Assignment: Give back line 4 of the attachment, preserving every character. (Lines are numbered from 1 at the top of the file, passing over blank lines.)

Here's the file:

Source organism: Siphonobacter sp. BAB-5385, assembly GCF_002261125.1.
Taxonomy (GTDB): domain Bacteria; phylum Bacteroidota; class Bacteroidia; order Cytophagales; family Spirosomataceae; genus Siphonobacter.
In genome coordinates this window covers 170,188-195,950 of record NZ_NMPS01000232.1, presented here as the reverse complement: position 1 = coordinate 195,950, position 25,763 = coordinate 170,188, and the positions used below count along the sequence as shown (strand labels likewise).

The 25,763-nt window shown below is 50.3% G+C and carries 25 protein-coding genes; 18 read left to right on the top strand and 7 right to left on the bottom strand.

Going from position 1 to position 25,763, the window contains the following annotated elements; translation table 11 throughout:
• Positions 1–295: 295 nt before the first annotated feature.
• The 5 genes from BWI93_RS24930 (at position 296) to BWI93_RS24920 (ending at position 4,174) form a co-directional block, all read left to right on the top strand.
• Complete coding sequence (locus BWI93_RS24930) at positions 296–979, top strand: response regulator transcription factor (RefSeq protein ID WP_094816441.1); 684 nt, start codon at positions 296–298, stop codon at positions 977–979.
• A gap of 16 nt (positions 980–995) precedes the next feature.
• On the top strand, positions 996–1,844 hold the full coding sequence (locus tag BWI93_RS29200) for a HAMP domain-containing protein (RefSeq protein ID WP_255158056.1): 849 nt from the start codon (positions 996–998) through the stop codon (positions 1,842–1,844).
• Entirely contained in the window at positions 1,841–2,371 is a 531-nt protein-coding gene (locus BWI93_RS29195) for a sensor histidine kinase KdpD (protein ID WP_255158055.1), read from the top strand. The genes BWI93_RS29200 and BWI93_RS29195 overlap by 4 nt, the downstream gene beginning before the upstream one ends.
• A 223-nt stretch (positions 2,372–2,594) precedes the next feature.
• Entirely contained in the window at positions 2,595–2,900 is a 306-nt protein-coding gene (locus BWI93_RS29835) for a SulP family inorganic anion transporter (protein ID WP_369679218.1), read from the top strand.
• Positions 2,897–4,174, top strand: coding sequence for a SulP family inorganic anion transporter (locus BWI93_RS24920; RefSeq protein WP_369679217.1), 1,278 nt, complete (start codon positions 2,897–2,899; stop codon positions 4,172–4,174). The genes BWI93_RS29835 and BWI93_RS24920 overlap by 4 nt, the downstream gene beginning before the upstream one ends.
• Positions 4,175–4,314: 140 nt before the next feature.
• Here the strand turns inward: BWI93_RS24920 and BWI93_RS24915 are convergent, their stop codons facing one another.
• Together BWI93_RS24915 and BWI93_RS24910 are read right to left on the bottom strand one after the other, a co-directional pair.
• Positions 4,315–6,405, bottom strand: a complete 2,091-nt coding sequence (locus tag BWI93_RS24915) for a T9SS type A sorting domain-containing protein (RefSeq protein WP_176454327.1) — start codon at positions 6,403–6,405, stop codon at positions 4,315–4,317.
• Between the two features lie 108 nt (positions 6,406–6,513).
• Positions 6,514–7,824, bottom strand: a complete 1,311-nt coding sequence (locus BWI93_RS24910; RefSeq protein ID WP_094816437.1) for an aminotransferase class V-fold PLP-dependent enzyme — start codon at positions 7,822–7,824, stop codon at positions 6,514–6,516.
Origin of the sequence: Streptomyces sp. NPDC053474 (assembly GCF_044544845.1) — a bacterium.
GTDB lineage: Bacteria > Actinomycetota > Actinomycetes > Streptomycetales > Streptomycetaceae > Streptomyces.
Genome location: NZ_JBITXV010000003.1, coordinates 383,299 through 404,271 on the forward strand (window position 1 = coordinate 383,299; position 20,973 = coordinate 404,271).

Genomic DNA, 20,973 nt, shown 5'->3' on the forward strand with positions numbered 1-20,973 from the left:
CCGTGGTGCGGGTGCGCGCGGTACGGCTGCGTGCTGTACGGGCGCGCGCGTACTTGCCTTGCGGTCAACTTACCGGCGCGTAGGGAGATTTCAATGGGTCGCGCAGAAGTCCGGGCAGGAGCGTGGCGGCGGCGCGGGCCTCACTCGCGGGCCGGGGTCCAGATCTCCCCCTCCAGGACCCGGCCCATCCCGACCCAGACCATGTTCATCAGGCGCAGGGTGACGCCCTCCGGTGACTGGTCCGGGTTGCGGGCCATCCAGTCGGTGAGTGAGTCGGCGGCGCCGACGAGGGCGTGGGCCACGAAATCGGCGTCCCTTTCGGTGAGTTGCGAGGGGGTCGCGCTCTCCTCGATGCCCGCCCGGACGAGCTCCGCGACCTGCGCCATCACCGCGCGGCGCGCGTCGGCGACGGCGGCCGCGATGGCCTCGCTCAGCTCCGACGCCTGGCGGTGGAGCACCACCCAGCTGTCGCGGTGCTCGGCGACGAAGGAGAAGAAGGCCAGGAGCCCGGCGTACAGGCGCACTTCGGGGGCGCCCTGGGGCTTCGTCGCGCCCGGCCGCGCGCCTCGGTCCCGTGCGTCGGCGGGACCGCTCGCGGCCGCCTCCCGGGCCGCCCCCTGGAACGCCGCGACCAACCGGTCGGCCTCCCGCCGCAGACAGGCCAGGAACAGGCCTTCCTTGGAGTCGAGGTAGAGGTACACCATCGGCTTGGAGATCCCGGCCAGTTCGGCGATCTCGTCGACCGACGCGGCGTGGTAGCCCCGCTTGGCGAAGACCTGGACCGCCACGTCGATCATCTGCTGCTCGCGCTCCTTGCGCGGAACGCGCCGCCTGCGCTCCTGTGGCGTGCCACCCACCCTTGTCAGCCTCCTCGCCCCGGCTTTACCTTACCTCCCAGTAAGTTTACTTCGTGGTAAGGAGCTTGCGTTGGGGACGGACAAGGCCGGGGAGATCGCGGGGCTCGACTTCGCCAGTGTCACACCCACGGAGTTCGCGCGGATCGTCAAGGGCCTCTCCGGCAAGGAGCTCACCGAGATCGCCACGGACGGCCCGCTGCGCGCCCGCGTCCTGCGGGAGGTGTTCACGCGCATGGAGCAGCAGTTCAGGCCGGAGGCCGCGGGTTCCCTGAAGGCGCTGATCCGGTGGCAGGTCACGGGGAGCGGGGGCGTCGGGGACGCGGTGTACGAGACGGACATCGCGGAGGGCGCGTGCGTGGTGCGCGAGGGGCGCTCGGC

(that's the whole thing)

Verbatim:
The 25,763-nt window shown below is 50.3% G+C and carries 25 protein-coding genes; 18 read left to right on the top strand and 7 right to left on the bottom strand.